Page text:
It wasn’t until I visited Melbourne that I first heard the term ‘mateship’. In The Australian Legend (1958), Russel Ward describes this cultural idiom as a concept integral to the Australian character; encapsulating not only friendship, but also loyalty and equality besides . Ward’s own affiliations with the Australian Communist Party might tempt one to liken its usage to that of ‘comrade’; nevertheless, the term is applied broadly in defining the spirit of post-colonial Australia.
In an examination of the notorious Ned Kelly gang, for instance, Philip Butterss has highlighted the characteristics of ‘anti-authoritarianism, egalitarianism and mateship’ as key factors in the invocation of Australia’s national identity; but the term ‘mateship’ could be used just as easily to define the culture of those contemporary outlaws who dedicate themselves to exploring the extensive networks of storm drains beneath Australia .
These drains have their roots in nineteenth-century city planning. The Victoria Gold Rush hit its peak during the 1880s, by which point Melbourne was ranked the richest city in the world and second largest in the British Empire, after London . London itself was undergoing a vast overhaul at the time, as the Metropolitan Board of Works – under its chief engineer Sir Joseph Bazalgette – constructed more than 1,200 miles of tunnels that were revolutionising the city’s sewers. Australia’s architects took their cue from British urban engineering and set about creating expansive networks of storm water drains beneath their fledgling cities.
In the case of Melbourne – a city built on the floodplains of the River Yarra, and whose early expansion was blocked by broad swathes of marshland – these drainage systems were instrumental in the future growth of the metropolis. Between 1870 and 1910, almost all of the region’s natural streams were redirected into canals, which in time were built over as new developments sprawled . Today, there exist almost 1000 miles of drainage tunnels beneath Melbourne alone; urban caves which spill at regular intervals along the banks of the Yarra, posing what must be an irresistible lure to youngsters with a taste for adventure. On 26th January 1986 – Australia Day – three such youngsters, Woody, Dougo and Sloth, teamed up to form an exploration club known as the ‘Cave Clan’.
One of the Cave Clan’s early discoveries was the brick-lined tomb of the Hawk’s Burn, a former tributary to the River Yarra. Amongst Australian drainers, the culture is one of appropriation; they had stumbled across the underground stream on ANZAC Day in 1987 – the anniversary of the landing of the Australian and New Zealand Army Corps at Gallipoli – and so it was rechristened the ‘ANZAC Drain’.
In the 1980s and 1990s the Cave Clan would document more than 100 drain systems across the city, with the rule that whoever first ‘discovered’ a drain would earn the right to name it. Thus one finds titles like ‘Bob’s Evil Manhole’, ‘3 Days Drain’, ‘Snake Pit’ and ‘Dougo’s Dunny’. The group’s maps became a phenomenological record not only of geography, but incorporating personalities and experiences into a rapidly developing contemporary folklore of the undercity.
The concept of mateship echoes throughout the Melbourne drains, many of which have been repurposed as social hangouts. Old sofas laboriously dragged beneath the surface of the city, empty beer bottles, guestbooks painted onto walls; even the lines of graffiti that advise of easy exit points or potential dangers up ahead: these are the ephemera of mateship. In the ANZAC Drain, one large space has been re-imagined as a clubhouse. Referred to as ‘The Chamber’, today’s Cave Clan gather here for annual festivities and award ceremonies, a celebration of the achievements of the city’s drain explorers. More than that though, it has become a shrine. On one wall, the names of the fallen are recorded: Michael ‘Predator’ Carlton for example, founder of the Sydney offshoot of the Cave Clan. Another mention goes to Jeff Chapman, aka ‘Ninjalicious’: a renowned Canadian explorer and founder of the pioneering urban exploration zine Infiltration .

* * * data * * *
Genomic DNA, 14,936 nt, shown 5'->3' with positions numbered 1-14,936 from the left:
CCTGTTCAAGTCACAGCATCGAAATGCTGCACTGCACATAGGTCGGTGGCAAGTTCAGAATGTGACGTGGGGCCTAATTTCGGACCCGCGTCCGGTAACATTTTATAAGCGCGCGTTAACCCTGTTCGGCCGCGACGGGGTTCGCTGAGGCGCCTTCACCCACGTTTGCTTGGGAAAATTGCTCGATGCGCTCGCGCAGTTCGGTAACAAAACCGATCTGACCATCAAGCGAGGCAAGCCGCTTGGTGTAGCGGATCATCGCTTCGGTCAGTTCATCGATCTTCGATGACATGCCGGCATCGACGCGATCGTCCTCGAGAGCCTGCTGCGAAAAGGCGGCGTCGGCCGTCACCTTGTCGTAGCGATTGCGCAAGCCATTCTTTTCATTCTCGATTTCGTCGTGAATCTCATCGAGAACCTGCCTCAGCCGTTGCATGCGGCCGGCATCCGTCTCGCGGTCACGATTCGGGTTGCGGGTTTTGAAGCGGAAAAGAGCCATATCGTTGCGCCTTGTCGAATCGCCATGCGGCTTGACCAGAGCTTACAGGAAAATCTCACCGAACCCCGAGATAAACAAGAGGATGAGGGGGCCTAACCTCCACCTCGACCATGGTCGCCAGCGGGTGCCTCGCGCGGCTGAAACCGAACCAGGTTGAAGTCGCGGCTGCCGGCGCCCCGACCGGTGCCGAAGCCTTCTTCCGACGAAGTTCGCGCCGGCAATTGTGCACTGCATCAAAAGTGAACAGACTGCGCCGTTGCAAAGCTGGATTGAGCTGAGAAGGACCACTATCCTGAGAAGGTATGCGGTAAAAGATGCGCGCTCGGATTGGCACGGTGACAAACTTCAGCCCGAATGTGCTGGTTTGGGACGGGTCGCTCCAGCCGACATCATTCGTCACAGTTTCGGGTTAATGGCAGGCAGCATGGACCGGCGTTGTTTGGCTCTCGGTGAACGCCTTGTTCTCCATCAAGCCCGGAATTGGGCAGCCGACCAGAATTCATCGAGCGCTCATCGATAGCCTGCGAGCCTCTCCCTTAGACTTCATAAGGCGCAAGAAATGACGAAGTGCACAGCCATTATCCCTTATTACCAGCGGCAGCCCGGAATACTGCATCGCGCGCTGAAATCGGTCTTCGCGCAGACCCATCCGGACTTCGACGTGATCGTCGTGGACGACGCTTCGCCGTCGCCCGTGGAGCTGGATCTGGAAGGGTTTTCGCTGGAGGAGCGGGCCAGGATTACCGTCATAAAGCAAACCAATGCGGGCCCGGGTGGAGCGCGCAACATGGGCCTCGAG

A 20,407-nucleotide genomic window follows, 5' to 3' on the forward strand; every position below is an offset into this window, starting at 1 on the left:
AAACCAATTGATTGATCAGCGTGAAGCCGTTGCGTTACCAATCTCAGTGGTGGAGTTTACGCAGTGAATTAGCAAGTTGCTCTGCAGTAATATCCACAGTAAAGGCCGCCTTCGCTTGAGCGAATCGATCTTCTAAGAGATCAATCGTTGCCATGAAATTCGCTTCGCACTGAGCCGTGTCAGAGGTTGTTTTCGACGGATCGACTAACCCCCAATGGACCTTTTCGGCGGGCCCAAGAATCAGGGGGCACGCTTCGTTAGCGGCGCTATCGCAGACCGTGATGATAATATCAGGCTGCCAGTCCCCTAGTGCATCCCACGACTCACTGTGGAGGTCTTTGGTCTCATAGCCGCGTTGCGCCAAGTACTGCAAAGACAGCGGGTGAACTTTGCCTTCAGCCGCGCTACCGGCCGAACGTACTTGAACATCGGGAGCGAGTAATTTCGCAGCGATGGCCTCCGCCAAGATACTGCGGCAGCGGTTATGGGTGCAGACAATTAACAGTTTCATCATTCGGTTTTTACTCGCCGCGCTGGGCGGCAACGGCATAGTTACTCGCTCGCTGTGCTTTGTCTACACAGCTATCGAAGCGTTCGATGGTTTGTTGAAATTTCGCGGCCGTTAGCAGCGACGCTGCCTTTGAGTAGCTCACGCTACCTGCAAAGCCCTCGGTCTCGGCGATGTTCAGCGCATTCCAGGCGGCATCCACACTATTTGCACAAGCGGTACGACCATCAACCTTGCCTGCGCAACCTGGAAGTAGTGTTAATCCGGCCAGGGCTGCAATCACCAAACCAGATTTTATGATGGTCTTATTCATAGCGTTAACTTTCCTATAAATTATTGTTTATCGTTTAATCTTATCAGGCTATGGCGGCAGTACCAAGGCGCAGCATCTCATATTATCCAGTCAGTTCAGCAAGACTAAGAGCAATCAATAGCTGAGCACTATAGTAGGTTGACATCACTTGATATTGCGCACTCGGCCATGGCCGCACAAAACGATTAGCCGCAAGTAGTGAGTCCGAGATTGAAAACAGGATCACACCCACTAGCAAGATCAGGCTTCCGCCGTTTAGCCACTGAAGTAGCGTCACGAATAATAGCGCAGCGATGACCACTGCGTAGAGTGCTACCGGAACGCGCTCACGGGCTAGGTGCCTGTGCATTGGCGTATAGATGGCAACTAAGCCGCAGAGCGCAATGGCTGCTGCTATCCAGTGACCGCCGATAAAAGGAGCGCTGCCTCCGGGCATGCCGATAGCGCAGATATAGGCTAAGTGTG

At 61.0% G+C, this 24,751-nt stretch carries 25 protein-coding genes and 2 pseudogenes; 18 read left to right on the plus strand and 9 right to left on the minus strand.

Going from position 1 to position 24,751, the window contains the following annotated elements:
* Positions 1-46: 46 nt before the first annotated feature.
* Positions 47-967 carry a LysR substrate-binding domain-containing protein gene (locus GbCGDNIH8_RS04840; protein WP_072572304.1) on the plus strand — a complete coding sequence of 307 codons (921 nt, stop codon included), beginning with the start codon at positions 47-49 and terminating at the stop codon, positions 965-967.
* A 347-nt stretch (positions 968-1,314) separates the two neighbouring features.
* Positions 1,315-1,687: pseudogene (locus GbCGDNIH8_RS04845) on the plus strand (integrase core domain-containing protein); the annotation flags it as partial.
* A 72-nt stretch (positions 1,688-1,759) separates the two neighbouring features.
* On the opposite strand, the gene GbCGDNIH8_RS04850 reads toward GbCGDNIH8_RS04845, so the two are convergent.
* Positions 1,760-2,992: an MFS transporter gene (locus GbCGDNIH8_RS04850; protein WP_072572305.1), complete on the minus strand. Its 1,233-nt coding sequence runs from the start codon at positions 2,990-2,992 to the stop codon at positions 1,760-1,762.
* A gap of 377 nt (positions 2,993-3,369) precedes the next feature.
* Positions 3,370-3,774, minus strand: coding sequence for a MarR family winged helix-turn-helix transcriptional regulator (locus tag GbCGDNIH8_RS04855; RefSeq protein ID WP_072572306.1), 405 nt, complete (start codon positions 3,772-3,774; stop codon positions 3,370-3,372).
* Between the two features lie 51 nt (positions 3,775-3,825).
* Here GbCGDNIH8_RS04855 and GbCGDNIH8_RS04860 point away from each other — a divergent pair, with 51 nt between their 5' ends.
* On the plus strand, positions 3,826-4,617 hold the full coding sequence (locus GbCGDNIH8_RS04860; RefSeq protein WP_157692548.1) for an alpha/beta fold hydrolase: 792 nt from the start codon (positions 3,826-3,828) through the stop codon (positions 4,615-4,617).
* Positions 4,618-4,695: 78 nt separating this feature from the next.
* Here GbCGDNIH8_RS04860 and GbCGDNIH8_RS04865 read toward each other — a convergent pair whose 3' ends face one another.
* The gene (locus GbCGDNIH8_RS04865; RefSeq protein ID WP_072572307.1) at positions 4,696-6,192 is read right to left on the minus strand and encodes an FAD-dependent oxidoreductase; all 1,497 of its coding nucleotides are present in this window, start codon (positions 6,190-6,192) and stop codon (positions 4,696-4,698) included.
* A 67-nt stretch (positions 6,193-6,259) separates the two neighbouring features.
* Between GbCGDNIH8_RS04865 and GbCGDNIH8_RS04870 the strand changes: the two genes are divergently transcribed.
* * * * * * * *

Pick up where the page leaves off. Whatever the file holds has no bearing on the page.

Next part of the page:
For deceased explorers though, there can be no more fitting memorialisation than their own hand-drawn marks on the tunnel walls. Predator’s graffitied tags, which appear far and wide beneath the streets of Melbourne, now form a part of the local legend; they sit alongside those of the engineer Alf Sadlier of the Melbourne Metropolitan Board of Works, who, during reconstruction work in the 1940s and 50s, would sign his name in tar paint on the drain walls.
In this way Melbourne’s drains have evolved into something of a cultural scrapbook, the collected thoughts and experiences of countless strangers united by their common curiosity. In ‘Tenth Drain’, graffiti scrawled onto one section of pipe neatly summarises this culture of anti-authoritarianism, egalitarianism and mateship:
‘Hello to adventurers who come to places like this’.
 Russel Ward, The Australian Legend (Melbourne: 1958).
 Philip Butterss, ‘From Ned Kelly to Queens in the Desert’, in Social Justice: Politics, Technology and Culture for a Better World, ed. Susan Magarey (Kent Town, 1998).
 Robert B. Cervero, The Transit Metropolis: A Global Inquiry, (Chicago: 1998).
 Gary Presland, The Place for a Village: How Nature Has Shaped the City of Melbourne (Museum, 2009).
 See ‘Infiltration’, www.infiltration.org.
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